Thursday, May 25, 2006

What Am I Thinking? I Need To Know...

I just finished W. Somerset Maugham's Of Human Bondage and I loved it. It was my first experience with Maugham, I was very impressed, but this isn't what I want to talk about. Taint is the subject of the day, and how people wittingly or un- damage the experience of discovering new works.

A few years ago I wanted to read Trevanian so I picked up an omnibus edition of four of his novels. I was into The Eiger Sanction and was enjoying it tremendously, so much so that I had to read about the book, including some published reviews. One of them virtually killed the book for me. It said the book was written as a spoof of thrillers but as such was actually better than most of the books it was laughing at.

The problem was, I was enjoying it as a thriller. I didn't see it as a spoof before I read the review nor after, but I couldn't help but wonder whether or not I was being taken for a ride somehow. Was I just too stupid or thick to see it? Sure, the names of the characters were over the top, especially "Miles Mellaugh," but that was all I could figure. The book went from being a brilliant reading experience to a sad mash of one.

Funny thing, though, no other review that I found said the same thing. I think I was victimized by a jackass and I just couldn't overcome it.

I wanted to read Ashenden and in the course of procuring a copy ended up with seventeen used paperbacks of Maugham's and since the rest of my books were packed up for our forthcoming move, I picked the thickest one out of the box. It was Of Human Bondage and not being very clever I made the mistake of reading about the book on Amazon. Including the reviews.

The first thing I noticed was that a number of the "reviewers" used the same words to describe Maugham, many calling him a mostly "technical" writer. While rating the book four or five stars, many of the reviews sounded like apologies for the book's style yet at the same time proclaiming their admiration. What struck me was that multiple people reading the same book are not at all likely to come up with adjectives like "technical" to describe an immensely popular writer of fiction. Esepecially when the word isn't used in a flattering way nor in any way different from its sister reviews.

Despite the actual rating, the apologetic reviews throw a blanket over book and author before I've even read it. What does it mean to be a "technical" writer? Flawless punctuation? Perfect grammar, no slang? Then why use this as a pejorative? And more of a puzzle, what does it mean to be a "technical" writer who has produced a wonderful book? If the book is so great, wouldn't that eradicate the negative comments about its style?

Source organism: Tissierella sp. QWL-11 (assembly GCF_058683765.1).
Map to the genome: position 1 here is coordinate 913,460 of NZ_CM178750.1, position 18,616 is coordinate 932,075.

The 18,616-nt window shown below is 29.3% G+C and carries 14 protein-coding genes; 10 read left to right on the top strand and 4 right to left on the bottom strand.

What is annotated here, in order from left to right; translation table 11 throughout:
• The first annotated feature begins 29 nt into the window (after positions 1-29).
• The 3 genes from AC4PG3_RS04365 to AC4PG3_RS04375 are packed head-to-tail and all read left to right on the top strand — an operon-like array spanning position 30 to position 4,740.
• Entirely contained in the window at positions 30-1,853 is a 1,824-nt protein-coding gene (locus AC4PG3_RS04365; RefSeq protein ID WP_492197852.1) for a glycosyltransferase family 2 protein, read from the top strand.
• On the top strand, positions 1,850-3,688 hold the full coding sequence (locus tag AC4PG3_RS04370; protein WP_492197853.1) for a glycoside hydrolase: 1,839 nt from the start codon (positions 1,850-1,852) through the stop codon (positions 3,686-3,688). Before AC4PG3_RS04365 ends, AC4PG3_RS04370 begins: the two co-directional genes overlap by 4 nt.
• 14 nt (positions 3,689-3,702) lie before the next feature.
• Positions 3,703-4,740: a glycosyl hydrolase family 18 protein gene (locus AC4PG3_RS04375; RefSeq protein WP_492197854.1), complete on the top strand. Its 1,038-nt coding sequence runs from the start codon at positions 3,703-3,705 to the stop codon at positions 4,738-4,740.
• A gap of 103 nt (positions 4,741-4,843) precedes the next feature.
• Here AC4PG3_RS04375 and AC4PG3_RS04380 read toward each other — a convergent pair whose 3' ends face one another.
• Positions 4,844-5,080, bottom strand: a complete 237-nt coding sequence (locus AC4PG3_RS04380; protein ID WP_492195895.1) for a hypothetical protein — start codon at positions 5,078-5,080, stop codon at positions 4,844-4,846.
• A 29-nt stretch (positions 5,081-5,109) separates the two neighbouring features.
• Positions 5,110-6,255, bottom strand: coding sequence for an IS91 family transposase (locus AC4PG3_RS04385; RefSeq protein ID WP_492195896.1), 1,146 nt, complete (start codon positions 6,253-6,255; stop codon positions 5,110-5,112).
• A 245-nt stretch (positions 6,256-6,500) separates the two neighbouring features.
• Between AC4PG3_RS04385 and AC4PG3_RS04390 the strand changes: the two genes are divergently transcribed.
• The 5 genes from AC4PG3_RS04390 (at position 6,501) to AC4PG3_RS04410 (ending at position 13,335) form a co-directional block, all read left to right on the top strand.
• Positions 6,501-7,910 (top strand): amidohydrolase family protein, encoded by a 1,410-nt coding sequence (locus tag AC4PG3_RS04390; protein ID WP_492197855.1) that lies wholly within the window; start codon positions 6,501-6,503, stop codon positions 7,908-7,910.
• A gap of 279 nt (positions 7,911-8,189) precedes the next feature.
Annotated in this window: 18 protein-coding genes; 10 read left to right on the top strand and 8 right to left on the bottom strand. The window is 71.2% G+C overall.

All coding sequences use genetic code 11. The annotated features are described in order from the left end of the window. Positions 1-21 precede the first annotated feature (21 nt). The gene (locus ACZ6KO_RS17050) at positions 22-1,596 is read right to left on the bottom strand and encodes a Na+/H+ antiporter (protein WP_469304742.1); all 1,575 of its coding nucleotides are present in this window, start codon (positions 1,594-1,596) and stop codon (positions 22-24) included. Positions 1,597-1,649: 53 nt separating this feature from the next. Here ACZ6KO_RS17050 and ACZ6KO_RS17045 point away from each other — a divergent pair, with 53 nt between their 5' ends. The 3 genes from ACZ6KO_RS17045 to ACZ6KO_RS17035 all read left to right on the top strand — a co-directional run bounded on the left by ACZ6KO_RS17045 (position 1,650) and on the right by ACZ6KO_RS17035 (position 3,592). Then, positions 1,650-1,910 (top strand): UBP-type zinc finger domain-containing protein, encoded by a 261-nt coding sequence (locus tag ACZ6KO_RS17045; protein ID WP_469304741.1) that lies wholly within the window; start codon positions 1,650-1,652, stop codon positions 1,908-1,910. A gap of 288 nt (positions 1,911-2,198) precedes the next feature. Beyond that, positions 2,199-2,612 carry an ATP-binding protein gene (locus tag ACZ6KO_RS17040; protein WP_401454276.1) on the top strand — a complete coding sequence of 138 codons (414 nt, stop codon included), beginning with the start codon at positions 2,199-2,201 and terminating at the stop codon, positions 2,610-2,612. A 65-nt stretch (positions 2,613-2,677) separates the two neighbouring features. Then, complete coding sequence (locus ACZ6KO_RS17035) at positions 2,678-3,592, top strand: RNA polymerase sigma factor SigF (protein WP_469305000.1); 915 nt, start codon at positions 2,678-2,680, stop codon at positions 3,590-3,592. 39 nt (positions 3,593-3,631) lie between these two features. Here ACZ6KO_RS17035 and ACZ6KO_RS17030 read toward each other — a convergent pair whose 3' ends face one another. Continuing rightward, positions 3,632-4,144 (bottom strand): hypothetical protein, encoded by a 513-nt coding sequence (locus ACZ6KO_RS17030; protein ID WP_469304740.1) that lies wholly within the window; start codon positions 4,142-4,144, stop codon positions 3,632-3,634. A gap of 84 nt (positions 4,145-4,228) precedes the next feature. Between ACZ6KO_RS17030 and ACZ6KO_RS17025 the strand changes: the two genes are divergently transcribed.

I think so, which is why I think the reviewers, such as they are, write with a lemming-like mindset devoid of actual insight, be it fresh or otherwise. I started the book in the hole, as opposed to Eiger, when I was pushed into one in the middle.

Both of these things diminish the book and they can be somewhat controlled by choosing to never go there again. I already long ago gave up reading book covers and flaps; give me the book and maybe I'll read that stuff after I read the book. Any insights they offer can wait till then. But in my copy of Bondage is something I find much worse, an introduction by a well know author who not only gives away events in the book but does a damn fine job of negatively coloring the experience.

Aside from revealing details about a key relationship and even giving away the ending, Smiley manages to disparage Maugham's style by implying that it is outdated and hasn't held up well. She throws in a loosely connected line about Maugham's possible homosexuality. And this is an introduction? To what, a rival publisher's edition of a Dickens novel? How am I supposed to read this with a clear and open mind?

Fortunately I glanced at enough of the intro to gleen its nature and I didn't read it until after I had read the book. Thank god. I can only think the publisher contracted with Ms. Smiley because of her name and not her opinion and still had the poor sense to include the thing. Opinion is one thing, and should be respected especially by one so accomplished, but please please please don't tell me how the book is because that's how you find it. A book is never the same thing from person to person; the action takes place too much in an individual's own mind. Conjecture if you will but don't assert as fact, especially in an introduction where it is far too easily met as the point of first contact for someone who deserves far better.